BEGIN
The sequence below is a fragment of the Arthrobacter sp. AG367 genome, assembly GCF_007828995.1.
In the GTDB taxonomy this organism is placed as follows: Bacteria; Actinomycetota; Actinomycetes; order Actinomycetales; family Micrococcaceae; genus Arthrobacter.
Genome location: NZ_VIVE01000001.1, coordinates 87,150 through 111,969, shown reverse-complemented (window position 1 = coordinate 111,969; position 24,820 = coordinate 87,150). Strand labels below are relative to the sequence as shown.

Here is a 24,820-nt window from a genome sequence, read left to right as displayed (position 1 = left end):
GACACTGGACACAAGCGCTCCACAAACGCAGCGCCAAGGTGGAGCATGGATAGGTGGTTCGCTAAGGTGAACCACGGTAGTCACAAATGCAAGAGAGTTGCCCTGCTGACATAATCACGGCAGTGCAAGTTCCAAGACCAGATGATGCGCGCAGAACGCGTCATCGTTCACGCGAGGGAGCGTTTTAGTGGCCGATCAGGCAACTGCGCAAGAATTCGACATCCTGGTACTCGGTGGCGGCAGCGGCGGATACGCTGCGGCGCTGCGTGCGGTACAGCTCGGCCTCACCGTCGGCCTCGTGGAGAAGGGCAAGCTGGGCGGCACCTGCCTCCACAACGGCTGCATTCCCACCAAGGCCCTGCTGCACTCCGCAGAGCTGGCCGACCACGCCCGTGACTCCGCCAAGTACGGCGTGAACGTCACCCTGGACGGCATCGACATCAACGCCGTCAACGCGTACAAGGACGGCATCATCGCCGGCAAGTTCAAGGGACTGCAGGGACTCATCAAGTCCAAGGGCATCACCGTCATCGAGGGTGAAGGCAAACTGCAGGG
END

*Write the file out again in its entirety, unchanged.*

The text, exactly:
The sequence below is a fragment of the Arthrobacter sp. AG367 genome, assembly GCF_007828995.1.
In the GTDB taxonomy this organism is placed as follows: Bacteria; Actinomycetota; Actinomycetes; order Actinomycetales; family Micrococcaceae; genus Arthrobacter.
Genome location: NZ_VIVE01000001.1, coordinates 87,150 through 111,969, shown reverse-complemented (window position 1 = coordinate 111,969; position 24,820 = coordinate 87,150). Strand labels below are relative to the sequence as shown.

Here is a 24,820-nt window from a genome sequence, read left to right as displayed (position 1 = left end):
GACACTGGACACAAGCGCTCCACAAACGCAGCGCCAAGGTGGAGCATGGATAGGTGGTTCGCTAAGGTGAACCACGGTAGTCACAAATGCAAGAGAGTTGCCCTGCTGACATAATCACGGCAGTGCAAGTTCCAAGACCAGATGATGCGCGCAGAACGCGTCATCGTTCACGCGAGGGAGCGTTTTAGTGGCCGATCAGGCAACTGCGCAAGAATTCGACATCCTGGTACTCGGTGGCGGCAGCGGCGGATACGCTGCGGCGCTGCGTGCGGTACAGCTCGGCCTCACCGTCGGCCTCGTGGAGAAGGGCAAGCTGGGCGGCACCTGCCTCCACAACGGCTGCATTCCCACCAAGGCCCTGCTGCACTCCGCAGAGCTGGCCGACCACGCCCGTGACTCCGCCAAGTACGGCGTGAACGTCACCCTGGACGGCATCGACATCAACGCCGTCAACGCGTACAAGGACGGCATCATCGCCGGCAAGTTCAAGGGACTGCAGGGACTCATCAAGTCCAAGGGCATCACCGTCATCGAGGGTGAAGGCAAACTGCAGGG